Purpose of review: This article highlights recent advances in our understanding of glucagon-like peptide 1 (GLP-1) and glucose-dependent insulinotropic polypeptide (GIP) physiology and their various sites of action beyond the incretin effect.
Recent findings: Both GLP-1 and GIP stimulate insulin secretion in a glucose-dependent manner and are thus classified as incretins. Beyond glucose-dependent insulin secretion, the peptides have common actions on islet beta cells, leading beta-cell proliferation and resistance to apoptosis. However, the action of GLP-1 and GIP is not limited to the islet cells; they have regulatory functions in many organs. Recent evidence has suggested that GLP-1 has important beneficial effects in the cardiovascular system and central nervous system. GIP may play a role in promoting energy storage in humans, enhances bone formation via stimulation of osteoblast proliferation and inhibition of apoptosis and may play a role in central nervous system function.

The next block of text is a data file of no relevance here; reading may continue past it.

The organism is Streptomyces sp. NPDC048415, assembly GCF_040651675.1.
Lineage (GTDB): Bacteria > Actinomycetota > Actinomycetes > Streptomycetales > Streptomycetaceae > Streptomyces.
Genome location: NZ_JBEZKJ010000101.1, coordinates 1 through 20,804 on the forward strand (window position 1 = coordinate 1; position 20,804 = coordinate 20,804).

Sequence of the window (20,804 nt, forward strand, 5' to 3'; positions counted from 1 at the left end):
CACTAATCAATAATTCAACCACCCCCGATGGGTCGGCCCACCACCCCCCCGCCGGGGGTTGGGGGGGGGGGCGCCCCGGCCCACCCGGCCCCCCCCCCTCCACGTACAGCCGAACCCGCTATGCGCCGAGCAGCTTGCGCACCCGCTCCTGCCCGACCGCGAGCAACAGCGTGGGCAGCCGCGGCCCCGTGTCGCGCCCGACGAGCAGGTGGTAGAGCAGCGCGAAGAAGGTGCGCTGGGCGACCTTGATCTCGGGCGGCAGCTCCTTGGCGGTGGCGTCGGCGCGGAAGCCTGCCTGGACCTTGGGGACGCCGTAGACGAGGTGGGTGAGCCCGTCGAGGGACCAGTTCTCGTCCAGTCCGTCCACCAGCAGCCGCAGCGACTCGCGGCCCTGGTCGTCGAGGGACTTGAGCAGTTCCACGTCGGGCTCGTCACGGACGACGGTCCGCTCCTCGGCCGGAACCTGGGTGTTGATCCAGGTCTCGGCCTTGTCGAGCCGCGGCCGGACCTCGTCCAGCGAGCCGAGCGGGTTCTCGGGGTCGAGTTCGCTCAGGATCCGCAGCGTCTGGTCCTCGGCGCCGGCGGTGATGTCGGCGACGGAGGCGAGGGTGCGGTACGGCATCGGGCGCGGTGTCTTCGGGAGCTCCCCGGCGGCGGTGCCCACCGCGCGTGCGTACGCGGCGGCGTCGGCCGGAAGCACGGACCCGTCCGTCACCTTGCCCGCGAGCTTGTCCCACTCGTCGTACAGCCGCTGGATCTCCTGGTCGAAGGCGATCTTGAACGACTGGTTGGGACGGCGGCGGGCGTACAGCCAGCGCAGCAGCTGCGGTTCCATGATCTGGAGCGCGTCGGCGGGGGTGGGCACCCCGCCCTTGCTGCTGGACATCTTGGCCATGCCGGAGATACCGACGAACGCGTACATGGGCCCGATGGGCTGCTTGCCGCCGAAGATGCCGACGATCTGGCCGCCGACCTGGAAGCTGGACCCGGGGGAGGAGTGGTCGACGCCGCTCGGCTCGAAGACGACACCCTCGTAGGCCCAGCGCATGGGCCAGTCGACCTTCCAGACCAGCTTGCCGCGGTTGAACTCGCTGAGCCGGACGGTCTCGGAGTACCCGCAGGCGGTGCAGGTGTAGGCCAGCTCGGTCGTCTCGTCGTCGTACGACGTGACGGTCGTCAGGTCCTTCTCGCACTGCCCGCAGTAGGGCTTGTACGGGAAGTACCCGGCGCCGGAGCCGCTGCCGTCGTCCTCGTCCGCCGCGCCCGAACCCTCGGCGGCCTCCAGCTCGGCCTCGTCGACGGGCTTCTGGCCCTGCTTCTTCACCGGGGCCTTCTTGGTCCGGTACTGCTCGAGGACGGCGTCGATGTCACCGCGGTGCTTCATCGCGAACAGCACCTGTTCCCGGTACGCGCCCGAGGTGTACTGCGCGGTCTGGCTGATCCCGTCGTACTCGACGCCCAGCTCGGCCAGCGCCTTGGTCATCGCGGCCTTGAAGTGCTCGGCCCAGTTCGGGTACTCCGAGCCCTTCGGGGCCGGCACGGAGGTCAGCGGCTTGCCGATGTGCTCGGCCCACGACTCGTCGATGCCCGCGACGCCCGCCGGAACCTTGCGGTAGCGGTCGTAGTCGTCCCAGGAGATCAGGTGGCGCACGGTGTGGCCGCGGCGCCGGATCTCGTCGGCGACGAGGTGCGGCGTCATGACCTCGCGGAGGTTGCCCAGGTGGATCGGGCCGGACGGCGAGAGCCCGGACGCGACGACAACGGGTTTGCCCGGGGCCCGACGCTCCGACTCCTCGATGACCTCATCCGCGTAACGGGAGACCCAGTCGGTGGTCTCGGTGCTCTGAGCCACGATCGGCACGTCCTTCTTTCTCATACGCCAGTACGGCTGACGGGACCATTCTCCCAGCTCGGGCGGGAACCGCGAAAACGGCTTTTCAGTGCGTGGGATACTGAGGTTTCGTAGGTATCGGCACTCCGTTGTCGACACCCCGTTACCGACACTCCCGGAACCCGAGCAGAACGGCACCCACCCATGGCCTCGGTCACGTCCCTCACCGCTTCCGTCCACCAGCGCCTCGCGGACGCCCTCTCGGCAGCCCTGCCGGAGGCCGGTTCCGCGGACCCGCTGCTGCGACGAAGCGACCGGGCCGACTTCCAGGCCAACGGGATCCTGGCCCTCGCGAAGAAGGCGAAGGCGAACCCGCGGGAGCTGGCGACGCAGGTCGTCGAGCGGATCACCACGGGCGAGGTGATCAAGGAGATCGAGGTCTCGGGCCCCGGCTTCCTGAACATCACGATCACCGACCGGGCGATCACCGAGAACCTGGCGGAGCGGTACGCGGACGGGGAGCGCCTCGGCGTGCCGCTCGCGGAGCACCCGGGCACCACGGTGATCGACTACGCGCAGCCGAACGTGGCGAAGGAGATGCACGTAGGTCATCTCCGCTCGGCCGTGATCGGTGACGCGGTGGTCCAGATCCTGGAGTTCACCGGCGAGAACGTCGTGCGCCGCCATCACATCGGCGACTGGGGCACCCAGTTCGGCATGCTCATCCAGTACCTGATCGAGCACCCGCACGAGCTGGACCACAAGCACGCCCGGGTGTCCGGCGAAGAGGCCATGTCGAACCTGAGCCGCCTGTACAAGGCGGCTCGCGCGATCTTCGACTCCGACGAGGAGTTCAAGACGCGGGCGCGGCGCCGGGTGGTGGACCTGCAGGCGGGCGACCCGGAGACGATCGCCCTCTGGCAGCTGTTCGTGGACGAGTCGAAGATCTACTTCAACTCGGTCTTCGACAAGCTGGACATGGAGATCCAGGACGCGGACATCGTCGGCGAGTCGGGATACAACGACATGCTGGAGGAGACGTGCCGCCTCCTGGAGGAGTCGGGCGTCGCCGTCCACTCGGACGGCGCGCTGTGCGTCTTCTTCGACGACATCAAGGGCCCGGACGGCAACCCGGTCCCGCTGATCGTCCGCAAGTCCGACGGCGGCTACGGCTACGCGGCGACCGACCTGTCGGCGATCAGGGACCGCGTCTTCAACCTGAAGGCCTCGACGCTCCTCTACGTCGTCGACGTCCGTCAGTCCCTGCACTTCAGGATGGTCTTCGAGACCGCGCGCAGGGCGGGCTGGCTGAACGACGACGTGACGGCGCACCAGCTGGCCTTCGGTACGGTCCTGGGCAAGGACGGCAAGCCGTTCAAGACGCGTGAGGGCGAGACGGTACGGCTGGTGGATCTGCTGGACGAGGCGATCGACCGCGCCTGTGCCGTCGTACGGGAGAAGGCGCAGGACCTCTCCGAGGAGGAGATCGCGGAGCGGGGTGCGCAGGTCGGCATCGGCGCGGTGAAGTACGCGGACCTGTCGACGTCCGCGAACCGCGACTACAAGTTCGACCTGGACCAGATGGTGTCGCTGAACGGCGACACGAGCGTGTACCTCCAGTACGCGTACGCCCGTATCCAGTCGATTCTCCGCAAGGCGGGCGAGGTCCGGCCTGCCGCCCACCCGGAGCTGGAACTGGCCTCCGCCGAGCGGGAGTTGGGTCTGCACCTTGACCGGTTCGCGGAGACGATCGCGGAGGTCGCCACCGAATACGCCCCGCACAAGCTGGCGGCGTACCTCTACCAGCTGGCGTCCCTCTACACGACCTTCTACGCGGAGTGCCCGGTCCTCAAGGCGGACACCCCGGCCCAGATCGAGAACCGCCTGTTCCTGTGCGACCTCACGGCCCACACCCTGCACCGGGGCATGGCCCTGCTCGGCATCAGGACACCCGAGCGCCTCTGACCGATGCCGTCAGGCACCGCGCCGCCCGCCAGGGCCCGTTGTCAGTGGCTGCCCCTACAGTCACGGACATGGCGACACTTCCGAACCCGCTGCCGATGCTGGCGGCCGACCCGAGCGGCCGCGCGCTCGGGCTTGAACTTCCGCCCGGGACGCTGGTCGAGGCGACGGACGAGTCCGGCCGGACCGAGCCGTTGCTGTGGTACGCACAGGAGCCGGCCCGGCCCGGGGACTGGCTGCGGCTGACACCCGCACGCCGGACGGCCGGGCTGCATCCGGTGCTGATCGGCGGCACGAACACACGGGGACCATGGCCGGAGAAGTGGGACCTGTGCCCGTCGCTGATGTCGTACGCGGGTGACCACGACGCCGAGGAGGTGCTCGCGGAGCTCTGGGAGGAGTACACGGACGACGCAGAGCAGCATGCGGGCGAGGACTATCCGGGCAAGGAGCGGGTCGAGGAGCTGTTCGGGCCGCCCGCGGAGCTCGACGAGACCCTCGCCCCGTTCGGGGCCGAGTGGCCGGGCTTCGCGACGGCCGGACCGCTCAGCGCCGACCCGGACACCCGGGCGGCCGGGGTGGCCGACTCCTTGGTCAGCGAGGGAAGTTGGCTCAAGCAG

Summary: These new findings suggest further application of these hormones for the treatment of conditions such as cardiovascular disease and obesity.